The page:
Driving On City Sidewalks

Where Angels Crowd To Listen EP

Written by: PP on 05/08/2009 18:34:31

I've been handed a bunch of releases falling directly in, or at least very close to, the post-rock scene, which out of all the possible music scenes is probably the one which I have the least knowledge about. Sure, I know the essential bands like Explosions In The Sky, Mogwai and The Appleseed Cast, all of whom Driving On City Sidewalks reference with their dreamy sound on "Where Angels Crowd To Listen EP", but as a whole I find the extended musical arrangements with little to no vocal work excessively boring and pointless. Our scribe DR is going to hate me for saying this, but honestly, post-rock songs all too often tend to just progress forward slowly until a point where they just fade out without anything even resembling a climax in the process. Pretentious is one word to use when describing the genre, and directionless is another.

Sure, Driving On City Sidewalks are able to create magnificent, if not outright majestic soundscapes out of very little. The light guitars are strummed gently, and the silent croon of their vocalist provides the EP with a distinct indie rock feel. The instrumental arrangements as a whole are enormous, often extending past the five minute mark thanks to the dreadfully slow pace which, at times, makes me think funeral doom bands play faster. Now that's fine as long as there's some candy for the ears in the mix, which the title track "Where Angels Crowd To Listen" nicely demonstrates. The guitars here are just a tad bit brighter than elsewhere, and the vocalist utilizes rising and falling vocals scales that fit in well with the quiet/loud instrumental dynamic present in the song, where guitars and drums ascend and descend in loudness like waves cyclically hitting the shores. When the vocalist's indie rock croon then turns into a (awkward) scream, the song should find a nice home in the hearts of all original emo / post-hardcore fans out there.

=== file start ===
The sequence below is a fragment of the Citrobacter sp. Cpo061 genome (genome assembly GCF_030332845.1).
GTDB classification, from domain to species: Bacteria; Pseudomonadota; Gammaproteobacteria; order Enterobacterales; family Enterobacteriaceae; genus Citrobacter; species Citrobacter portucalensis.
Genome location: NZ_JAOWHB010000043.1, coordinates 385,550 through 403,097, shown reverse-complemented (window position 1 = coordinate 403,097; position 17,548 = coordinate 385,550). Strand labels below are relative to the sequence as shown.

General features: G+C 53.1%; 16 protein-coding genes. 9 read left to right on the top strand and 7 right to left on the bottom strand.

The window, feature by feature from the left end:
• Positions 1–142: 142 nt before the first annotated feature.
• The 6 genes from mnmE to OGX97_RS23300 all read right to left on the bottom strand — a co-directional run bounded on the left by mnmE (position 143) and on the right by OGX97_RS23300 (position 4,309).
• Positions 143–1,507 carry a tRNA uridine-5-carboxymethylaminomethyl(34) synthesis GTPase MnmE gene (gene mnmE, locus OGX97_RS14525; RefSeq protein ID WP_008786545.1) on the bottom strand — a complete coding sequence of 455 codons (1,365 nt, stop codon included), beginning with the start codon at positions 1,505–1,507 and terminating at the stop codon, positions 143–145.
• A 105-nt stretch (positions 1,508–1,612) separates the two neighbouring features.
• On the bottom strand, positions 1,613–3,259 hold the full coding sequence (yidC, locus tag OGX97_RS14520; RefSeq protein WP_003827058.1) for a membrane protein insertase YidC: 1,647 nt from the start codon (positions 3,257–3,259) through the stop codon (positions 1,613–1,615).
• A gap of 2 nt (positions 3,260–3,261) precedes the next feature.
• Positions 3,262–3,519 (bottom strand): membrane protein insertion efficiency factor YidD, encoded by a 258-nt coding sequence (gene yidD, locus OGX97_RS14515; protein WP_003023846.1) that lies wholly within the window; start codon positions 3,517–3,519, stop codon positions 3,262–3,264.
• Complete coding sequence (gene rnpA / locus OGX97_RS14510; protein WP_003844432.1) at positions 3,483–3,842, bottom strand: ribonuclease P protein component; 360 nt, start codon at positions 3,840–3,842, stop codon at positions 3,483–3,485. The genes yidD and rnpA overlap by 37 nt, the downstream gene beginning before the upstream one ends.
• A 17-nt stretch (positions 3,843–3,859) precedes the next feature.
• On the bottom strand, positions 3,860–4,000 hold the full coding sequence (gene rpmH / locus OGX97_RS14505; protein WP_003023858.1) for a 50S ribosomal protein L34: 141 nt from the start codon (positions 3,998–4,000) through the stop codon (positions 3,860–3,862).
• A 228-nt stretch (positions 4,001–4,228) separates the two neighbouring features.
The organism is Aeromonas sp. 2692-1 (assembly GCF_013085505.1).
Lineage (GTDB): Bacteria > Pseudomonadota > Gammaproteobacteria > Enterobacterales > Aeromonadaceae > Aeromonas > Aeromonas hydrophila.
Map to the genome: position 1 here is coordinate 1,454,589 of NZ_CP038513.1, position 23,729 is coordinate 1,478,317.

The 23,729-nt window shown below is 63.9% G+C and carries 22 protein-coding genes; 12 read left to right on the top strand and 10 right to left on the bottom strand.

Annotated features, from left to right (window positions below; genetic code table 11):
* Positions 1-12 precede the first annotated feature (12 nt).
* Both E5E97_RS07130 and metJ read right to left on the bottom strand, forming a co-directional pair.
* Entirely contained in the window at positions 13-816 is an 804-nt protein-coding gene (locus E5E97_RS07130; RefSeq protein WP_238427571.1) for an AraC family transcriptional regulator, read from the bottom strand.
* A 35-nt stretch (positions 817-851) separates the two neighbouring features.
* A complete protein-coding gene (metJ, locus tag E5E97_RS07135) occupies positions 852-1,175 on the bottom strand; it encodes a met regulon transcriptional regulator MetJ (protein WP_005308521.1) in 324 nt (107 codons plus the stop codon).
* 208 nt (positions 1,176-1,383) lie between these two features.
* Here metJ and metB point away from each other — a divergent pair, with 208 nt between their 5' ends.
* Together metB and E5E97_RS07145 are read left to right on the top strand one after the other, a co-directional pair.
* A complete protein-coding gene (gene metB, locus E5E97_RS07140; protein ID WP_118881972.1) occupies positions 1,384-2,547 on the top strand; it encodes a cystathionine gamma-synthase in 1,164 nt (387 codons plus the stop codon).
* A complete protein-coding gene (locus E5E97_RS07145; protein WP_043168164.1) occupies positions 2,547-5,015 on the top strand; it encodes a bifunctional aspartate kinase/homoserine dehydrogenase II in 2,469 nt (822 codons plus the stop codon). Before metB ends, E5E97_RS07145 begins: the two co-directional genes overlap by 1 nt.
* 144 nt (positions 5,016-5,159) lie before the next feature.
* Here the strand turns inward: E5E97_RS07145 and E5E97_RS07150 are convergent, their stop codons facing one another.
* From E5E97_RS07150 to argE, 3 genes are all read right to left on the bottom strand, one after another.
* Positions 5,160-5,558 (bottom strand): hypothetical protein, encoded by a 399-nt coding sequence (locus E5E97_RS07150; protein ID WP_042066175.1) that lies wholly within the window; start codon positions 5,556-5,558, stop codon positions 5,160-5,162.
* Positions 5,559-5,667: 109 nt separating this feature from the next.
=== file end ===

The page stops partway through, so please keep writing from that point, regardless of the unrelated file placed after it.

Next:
But this is also the only song where you'll find a distinguishable climax. "Farewell To Knowing It All" sounds like a post-rock version of Envy's massive post-hardcore soundscape given how the ending of the song is probably the heaviest Driving On City Sidewalks will ever write, but again, I'm missing something that I can cling onto in the song. "And Ever Since..." frankly sees the band just copying The Appleseed Cast, a feeling which is omnipresent on the disc, which I guess is okay as long as you're into the band and post-rock in general. Still, I just can't help but wish that the band would utilize the screams much more like on the title track, as this is without a doubt where the band is at their best.

5

Download: Where Angels Crowd To Listen
For the fans of: The Appleseed Cast, Explosions In The Sky, Castevet
Listen: Myspace

Release date 26.08.2008
Count Your Lucky Stars

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